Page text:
Planet Earth keeps turning, folks. We have to get through this, and together, we will. Know that I deeply value each and every one of you who reads this blog, comments on the Facebook group and considers the thoughts and ideas we bandy about here.

YOU MATTER. You matter to me and you matter to the world. So be very good to yourself, and find your niche for helping history along to a better place.

Stay strong. You are loved.








Miracles of Reality: Reflections on the Impending Solar Eclipse

It’s spectacular.

Seriously. When I was a little kid, my parents took me to North Carolina to view a total eclipse of the Sun. I couldn’t have been more than six, but I remember those 2-1/2 minutes of totality vividly, right down to the taste of the chives growing in the field where my father set up his camera tripod.

A total eclipse of the sun is one of the great astronomical experiences. Like viewing a comet, except that it only lasts for a couple of minutes.

When totality comes, an eerie darkness falls on the land. Animals are disturbed; I heard dogs howling throughout the total eclipse period. That flaming ring of light in the sky presides over a landscape suddenly alien: not night, not day, but something else.

Yes, it is spectacular.

But when you think about it, phenomena of the Universe that we see every day are just as spectacular…they’re just not as rare. An eclipse is fantastic because we almost never see them.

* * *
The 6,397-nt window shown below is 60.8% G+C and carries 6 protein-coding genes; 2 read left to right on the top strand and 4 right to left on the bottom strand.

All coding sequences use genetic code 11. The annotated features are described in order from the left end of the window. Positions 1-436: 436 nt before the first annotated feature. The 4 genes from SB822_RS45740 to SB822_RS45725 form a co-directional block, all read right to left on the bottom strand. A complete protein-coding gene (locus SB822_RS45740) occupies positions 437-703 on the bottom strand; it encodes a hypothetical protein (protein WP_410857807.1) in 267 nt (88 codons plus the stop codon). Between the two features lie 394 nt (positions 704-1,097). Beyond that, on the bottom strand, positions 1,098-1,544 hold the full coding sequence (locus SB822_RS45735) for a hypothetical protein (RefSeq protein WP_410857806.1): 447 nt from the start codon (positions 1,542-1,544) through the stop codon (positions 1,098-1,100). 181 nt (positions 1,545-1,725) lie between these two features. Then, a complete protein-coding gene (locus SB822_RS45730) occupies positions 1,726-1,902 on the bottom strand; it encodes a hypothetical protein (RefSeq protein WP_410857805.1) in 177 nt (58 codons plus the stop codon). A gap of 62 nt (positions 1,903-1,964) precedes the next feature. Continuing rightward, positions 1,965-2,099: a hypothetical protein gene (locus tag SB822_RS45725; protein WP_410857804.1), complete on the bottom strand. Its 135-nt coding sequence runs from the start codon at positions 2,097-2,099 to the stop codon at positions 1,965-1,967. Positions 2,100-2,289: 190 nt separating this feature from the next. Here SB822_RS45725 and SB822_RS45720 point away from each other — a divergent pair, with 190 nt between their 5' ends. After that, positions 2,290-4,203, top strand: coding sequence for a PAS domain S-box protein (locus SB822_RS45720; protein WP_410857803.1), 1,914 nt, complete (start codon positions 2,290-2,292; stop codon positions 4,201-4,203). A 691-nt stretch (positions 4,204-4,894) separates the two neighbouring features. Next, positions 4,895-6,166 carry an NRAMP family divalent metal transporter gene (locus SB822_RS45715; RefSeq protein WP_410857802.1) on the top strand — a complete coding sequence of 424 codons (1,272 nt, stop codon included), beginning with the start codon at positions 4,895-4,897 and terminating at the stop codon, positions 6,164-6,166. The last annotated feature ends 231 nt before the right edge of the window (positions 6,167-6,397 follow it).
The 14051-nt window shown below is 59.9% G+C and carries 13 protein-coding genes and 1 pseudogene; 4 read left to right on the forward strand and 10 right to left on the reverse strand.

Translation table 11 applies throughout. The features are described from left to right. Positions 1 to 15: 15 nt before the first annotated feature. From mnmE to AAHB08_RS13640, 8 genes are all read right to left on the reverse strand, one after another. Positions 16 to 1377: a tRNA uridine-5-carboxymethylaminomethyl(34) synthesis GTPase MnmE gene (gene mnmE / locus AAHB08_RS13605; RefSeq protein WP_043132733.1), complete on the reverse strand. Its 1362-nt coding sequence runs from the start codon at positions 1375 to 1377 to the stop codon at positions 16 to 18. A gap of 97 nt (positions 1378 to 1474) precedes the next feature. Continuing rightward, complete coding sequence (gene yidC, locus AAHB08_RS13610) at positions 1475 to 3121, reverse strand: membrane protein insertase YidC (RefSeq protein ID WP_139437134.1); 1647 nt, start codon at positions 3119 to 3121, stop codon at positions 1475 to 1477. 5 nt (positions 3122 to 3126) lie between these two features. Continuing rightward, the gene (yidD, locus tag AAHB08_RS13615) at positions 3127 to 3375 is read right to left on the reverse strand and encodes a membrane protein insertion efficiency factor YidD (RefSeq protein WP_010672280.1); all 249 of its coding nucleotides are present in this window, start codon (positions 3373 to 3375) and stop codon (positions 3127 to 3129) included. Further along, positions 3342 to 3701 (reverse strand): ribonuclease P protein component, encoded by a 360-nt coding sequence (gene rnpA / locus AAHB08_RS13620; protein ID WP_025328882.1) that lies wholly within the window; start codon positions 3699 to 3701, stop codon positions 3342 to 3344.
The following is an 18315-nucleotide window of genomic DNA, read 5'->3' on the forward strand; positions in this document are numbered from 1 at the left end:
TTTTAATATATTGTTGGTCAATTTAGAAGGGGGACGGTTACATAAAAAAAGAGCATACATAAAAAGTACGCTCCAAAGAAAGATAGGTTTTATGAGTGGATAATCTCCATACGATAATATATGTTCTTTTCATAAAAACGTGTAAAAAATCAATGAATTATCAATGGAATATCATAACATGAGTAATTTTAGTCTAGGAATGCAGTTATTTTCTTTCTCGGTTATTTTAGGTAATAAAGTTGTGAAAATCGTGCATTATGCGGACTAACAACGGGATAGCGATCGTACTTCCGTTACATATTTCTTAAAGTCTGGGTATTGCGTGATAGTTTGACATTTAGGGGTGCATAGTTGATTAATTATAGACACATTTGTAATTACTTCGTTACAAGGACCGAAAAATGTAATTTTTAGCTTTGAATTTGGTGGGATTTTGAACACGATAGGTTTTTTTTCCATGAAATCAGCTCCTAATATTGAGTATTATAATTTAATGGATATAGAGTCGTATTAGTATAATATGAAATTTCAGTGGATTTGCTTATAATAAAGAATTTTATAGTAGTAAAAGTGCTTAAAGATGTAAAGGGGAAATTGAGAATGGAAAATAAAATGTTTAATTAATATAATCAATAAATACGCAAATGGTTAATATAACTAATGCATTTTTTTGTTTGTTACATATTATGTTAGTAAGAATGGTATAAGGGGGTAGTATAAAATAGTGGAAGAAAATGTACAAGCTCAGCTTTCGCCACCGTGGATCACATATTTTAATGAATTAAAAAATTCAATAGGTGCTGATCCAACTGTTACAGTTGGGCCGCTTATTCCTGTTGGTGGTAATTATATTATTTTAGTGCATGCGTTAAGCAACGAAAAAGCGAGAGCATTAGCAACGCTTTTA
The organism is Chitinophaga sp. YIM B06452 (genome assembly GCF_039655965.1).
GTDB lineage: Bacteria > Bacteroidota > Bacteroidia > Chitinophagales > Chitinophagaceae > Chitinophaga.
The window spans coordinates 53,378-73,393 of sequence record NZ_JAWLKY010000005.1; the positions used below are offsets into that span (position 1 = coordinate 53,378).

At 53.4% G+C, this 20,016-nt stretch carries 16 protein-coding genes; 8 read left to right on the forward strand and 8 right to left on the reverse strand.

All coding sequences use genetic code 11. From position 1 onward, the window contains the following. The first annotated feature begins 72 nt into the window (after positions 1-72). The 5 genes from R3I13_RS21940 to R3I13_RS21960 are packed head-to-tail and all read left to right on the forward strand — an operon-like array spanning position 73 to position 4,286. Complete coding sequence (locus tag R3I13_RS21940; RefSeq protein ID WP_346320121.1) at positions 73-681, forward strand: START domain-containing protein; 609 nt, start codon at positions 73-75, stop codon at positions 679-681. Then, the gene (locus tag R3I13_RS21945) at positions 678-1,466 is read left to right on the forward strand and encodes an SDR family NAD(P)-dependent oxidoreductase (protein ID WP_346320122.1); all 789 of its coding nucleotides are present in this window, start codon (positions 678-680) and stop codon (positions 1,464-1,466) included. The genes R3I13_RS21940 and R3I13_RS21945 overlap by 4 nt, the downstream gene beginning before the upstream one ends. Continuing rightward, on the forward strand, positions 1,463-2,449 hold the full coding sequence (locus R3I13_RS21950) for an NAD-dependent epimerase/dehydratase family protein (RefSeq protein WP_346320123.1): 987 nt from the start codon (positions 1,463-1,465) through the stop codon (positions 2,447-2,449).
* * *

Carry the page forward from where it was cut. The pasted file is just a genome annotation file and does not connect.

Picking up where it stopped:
Is it as marvelous as a truly great sunset? As a slow cascade of fog pouring over a mountain ridge, or the dance of trees in a high wind, or the ripples on a lake as a first sprinkle of rain begins? The scent of fresh rain, or the sound of wind rushing through a forest, or the taste of a wild raspberry, or the feeling of submerging in a natural hot spring?

It’s debatable.

My point is that the miracles of Nature are omnipresent. It is only our busy lives and their commonplace nature that lets us gloss over them, ignore them as too unimportant to give the attention they deserve.

So let’s try a little harder, shall we? The glories of the world and the Cosmos are with us every day.

By all means, revel in the marvels of tomorrow’s solar eclipse. If you’re fortunate enough to see it in totality, you’ll treasure that memory forever. If not, still get out there and use a pinhole projector to see the shadow of the eclipsed moon, or observe directly with appropriate eye protection. I like to use a colander: it casts dozens of little images of the eclipsed sun on the ground or a sheet of paper (and besides, it’s Sacred to the Flying Spaghetti Monster!)

But see if you can take some time, going forward, to notice the many gifts of beauty and strangeness that the world serves up for us all the time. We don’t have to wait for a solar eclipse to roll around to know that we are blessed to live surrounded by miracles, by a Universe characterized by magnificence.

Once Upon a Time in the Eighties

A memory, for May Day/Beltane…

It wasn’t really a fabled time. There was a lot wrong with it.

That said, there were things about it that were golden.

It was a moment in Northern California, in the Pagan community. It mostly took place in wild places, in woods and deep forests.

We danced naked under the full moon. We celebrated our rituals around a blazing fire. We made love in meadows. We took drugs: psilocybin mushrooms, San Pedro cactus. MDMA.

And in that golden, loving space, alive with the joy of living, the world singing around us, we grew. We evolved. We healed.

Again, to be fair: there were those among us who were unbalanced, and remain so.

But then, there were the rest of us.

We got better.  We became healthier, more alive, more connected to the deep truth of ourselves.

The moment passed. Paganism in NorCal became more urban, less pastoral.

And let us be honest: we got older. More sedentary. Less apt to show our now-pasty bodies Continue reading